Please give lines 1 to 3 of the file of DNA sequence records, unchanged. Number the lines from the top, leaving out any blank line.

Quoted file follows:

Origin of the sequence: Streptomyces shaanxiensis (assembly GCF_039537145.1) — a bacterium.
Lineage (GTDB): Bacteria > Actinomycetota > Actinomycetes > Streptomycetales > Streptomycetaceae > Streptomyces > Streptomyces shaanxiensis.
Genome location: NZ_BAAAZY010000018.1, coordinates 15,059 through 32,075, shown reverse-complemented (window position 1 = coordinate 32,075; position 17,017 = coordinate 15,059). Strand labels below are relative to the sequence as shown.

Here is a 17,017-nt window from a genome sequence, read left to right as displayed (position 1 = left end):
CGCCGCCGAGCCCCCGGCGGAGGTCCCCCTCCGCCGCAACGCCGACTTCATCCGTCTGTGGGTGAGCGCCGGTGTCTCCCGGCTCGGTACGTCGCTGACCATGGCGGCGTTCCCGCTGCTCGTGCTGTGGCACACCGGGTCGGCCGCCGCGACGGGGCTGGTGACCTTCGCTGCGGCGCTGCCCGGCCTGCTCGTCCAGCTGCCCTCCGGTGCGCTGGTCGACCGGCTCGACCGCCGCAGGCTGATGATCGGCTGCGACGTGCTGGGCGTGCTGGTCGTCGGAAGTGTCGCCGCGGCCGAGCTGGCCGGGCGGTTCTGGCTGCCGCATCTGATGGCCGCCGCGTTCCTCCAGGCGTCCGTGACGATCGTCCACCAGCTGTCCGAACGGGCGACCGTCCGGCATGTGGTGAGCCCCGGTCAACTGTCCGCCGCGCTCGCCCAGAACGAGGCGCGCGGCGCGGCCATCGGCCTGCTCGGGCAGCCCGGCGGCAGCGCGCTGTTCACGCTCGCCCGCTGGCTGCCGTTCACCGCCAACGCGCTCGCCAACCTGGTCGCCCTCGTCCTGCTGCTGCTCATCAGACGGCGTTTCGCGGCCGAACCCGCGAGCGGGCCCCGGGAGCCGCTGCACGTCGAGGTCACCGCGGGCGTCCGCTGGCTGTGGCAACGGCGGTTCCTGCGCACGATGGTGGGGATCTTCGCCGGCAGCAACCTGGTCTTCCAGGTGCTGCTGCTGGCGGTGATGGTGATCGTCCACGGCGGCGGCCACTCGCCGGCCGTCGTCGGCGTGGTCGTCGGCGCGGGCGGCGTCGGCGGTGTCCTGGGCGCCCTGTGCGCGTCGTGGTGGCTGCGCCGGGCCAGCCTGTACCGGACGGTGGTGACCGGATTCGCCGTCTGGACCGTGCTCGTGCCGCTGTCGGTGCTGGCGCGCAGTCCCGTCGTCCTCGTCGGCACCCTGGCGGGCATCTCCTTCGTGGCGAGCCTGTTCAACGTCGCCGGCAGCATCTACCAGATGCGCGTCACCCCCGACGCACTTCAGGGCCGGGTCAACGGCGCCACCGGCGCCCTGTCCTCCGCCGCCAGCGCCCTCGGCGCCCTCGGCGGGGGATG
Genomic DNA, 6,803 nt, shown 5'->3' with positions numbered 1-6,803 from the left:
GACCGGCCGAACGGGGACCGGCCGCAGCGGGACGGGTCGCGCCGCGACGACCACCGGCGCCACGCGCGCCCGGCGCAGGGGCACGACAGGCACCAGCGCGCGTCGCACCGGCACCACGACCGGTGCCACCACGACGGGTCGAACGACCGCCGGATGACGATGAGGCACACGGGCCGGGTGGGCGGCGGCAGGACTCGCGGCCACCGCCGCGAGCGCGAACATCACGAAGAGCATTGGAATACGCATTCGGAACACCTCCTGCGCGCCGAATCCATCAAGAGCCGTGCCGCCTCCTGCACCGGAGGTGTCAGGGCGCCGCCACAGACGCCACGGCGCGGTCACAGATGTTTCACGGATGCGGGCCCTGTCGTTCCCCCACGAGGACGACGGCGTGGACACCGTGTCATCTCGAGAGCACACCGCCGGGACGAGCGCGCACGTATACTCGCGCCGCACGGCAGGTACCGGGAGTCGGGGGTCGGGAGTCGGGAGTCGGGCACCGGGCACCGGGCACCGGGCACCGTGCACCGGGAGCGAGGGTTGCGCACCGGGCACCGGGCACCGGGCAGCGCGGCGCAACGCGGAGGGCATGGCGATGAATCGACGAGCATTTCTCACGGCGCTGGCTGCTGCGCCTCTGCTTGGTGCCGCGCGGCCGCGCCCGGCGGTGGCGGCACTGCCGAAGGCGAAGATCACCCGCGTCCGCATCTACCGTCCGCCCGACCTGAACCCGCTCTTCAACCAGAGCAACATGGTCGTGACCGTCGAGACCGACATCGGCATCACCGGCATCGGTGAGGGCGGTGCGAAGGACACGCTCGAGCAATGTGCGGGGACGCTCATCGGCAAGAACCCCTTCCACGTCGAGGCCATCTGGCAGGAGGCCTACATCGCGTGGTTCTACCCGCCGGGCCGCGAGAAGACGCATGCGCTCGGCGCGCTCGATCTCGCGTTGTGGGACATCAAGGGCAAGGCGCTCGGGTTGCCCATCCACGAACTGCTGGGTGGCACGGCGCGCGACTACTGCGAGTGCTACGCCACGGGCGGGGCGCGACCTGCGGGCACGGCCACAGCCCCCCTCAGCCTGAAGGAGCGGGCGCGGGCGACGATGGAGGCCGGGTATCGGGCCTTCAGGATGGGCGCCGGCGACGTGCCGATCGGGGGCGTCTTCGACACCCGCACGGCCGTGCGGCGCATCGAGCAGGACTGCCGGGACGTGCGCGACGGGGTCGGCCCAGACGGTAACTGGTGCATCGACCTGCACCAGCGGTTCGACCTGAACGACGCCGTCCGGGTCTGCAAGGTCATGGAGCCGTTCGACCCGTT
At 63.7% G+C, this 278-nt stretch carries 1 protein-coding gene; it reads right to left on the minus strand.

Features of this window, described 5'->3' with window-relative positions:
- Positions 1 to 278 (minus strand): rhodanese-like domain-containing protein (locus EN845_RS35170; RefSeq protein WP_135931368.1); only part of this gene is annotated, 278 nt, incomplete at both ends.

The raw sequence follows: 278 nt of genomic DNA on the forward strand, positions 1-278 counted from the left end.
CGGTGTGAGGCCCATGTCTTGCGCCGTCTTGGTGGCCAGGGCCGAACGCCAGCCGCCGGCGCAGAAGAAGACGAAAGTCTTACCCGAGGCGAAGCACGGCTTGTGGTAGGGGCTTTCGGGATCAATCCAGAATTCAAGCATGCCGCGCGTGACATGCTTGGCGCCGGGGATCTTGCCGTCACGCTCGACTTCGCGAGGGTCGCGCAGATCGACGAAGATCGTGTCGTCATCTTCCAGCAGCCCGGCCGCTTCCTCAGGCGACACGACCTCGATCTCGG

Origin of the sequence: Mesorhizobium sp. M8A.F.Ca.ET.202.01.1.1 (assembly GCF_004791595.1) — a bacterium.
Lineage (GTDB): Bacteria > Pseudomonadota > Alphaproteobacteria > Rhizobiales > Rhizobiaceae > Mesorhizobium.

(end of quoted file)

Origin of the sequence: Streptomyces shaanxiensis (assembly GCF_039537145.1) — a bacterium.
Lineage (GTDB): Bacteria > Actinomycetota > Actinomycetes > Streptomycetales > Streptomycetaceae > Streptomyces > Streptomyces shaanxiensis.
Genome location: NZ_BAAAZY010000018.1, coordinates 15,059 through 32,075, shown reverse-complemented (window position 1 = coordinate 32,075; position 17,017 = coordinate 15,059). Strand labels below are relative to the sequence as shown.